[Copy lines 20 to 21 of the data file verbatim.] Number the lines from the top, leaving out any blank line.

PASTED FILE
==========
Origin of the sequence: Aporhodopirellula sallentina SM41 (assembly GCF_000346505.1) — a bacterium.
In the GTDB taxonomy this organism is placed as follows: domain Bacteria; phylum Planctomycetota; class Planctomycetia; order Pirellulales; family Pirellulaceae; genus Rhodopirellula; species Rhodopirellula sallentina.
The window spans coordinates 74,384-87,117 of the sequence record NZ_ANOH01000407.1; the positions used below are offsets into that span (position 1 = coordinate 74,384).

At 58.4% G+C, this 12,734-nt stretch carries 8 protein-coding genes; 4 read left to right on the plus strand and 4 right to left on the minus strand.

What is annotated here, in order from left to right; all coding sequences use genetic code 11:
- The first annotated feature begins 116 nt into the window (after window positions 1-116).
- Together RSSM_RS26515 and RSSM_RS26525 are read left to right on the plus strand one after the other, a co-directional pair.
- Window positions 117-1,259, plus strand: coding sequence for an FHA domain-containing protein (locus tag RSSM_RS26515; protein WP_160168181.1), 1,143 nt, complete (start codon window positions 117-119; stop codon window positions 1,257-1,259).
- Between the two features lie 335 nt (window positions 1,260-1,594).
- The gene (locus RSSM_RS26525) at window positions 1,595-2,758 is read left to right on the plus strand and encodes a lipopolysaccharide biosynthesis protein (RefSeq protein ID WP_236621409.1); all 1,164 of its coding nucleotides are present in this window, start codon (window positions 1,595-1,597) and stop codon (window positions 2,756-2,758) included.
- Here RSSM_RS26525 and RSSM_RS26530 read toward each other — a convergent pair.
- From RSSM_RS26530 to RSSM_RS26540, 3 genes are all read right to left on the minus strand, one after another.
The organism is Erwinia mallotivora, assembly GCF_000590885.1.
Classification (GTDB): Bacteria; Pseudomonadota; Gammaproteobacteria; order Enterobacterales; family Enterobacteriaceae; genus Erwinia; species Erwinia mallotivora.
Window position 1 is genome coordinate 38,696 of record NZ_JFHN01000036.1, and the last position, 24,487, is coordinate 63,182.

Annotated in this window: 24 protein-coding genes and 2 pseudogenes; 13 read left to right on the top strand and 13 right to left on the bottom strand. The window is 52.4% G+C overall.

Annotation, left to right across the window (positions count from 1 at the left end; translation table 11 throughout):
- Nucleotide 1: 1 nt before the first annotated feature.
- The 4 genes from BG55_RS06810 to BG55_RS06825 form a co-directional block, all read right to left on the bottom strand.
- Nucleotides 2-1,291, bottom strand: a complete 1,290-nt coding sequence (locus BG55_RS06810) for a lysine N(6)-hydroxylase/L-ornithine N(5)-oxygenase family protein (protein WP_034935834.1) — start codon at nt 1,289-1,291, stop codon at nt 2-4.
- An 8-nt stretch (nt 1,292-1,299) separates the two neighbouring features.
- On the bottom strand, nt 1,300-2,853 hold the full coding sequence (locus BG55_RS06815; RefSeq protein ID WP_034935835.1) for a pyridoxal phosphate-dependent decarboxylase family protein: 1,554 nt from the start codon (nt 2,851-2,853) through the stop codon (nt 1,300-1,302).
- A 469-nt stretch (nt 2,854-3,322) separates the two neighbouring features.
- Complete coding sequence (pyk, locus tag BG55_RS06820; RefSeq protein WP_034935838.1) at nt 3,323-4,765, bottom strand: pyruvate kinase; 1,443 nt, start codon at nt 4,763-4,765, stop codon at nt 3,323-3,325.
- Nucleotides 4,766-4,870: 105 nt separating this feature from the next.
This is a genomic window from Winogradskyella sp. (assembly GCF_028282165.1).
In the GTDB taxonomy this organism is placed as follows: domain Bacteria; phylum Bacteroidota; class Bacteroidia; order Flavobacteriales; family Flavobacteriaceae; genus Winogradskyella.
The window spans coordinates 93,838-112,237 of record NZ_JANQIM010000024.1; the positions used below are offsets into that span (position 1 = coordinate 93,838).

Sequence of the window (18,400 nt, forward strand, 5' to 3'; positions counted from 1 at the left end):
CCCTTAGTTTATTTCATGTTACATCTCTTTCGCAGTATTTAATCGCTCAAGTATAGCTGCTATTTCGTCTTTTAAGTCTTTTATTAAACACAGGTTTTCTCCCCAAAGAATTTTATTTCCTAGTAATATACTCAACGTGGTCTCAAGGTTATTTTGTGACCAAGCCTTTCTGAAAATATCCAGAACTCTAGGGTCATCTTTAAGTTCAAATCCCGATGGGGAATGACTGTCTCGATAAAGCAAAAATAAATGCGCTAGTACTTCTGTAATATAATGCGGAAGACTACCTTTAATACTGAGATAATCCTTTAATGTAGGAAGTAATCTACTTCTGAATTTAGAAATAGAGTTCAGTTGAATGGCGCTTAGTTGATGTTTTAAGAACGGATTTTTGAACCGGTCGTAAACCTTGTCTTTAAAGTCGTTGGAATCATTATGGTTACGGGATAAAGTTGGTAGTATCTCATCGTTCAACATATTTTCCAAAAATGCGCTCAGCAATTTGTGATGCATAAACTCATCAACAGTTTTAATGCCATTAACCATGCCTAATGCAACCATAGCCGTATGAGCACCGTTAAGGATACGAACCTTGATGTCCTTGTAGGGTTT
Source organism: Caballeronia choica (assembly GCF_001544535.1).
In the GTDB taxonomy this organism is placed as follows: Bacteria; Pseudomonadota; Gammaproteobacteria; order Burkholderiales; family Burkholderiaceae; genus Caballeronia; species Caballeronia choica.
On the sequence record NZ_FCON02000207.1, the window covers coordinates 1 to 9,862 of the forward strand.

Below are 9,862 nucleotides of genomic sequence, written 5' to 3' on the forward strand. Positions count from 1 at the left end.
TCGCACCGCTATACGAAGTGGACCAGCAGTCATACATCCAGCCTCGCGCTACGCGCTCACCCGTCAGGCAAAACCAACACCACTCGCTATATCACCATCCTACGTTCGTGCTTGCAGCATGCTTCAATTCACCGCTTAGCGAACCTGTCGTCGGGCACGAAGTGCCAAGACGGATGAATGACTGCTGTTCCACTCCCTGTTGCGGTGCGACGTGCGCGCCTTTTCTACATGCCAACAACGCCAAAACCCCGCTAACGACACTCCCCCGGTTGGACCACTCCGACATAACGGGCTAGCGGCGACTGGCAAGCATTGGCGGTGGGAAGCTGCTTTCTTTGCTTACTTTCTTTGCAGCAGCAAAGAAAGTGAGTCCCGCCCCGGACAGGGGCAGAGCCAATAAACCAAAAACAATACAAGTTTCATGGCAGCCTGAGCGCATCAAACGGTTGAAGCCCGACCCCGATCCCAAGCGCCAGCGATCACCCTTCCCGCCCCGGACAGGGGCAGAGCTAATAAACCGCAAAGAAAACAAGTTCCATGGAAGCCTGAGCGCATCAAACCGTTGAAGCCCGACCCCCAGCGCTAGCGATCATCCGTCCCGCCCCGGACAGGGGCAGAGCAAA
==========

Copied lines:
- Nucleotides 2-1,291, bottom strand: a complete 1,290-nt coding sequence (locus BG55_RS06810) for a lysine N(6)-hydroxylase/L-ornithine N(5)-oxygenase family protein (protein WP_034935834.1) — start codon at nt 1,289-1,291, stop codon at nt 2-4.
- An 8-nt stretch (nt 1,292-1,299) separates the two neighbouring features.